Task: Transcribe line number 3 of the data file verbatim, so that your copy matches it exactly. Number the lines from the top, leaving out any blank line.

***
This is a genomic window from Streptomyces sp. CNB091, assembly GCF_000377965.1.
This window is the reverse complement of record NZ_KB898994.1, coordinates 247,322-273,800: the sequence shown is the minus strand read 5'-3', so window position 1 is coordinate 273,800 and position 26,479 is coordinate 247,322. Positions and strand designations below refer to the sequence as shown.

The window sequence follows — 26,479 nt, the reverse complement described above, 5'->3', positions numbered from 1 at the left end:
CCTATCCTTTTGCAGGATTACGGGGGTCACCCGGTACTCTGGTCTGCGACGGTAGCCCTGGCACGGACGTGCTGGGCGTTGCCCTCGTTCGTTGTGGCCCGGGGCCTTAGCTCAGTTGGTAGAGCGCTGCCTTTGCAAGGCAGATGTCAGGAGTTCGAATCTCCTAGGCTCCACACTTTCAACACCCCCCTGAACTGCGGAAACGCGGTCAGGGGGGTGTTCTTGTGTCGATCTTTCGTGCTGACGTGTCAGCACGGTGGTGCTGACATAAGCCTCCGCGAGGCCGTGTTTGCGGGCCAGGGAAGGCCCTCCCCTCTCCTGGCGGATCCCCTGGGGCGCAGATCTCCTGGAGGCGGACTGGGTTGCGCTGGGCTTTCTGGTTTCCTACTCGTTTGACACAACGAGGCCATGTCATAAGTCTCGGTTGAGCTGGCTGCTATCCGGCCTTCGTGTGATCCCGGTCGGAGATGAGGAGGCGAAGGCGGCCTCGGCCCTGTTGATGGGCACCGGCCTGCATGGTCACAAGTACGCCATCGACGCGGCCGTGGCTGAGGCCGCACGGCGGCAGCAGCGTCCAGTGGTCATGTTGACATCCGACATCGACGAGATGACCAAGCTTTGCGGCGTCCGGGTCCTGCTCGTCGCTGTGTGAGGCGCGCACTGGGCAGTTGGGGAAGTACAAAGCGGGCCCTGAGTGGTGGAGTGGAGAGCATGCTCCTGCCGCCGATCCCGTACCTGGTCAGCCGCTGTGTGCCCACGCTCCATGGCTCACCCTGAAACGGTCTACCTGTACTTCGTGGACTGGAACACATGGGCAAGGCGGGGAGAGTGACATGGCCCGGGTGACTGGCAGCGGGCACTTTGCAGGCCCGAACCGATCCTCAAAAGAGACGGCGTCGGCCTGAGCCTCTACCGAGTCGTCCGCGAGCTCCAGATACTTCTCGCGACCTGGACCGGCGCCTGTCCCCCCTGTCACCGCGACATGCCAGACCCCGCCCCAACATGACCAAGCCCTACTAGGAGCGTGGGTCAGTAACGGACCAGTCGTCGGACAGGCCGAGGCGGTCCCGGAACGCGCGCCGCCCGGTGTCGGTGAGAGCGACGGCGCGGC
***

The window sequence follows — 26,479 nt, the reverse complement described above, 5'->3', positions numbered from 1 at the left end: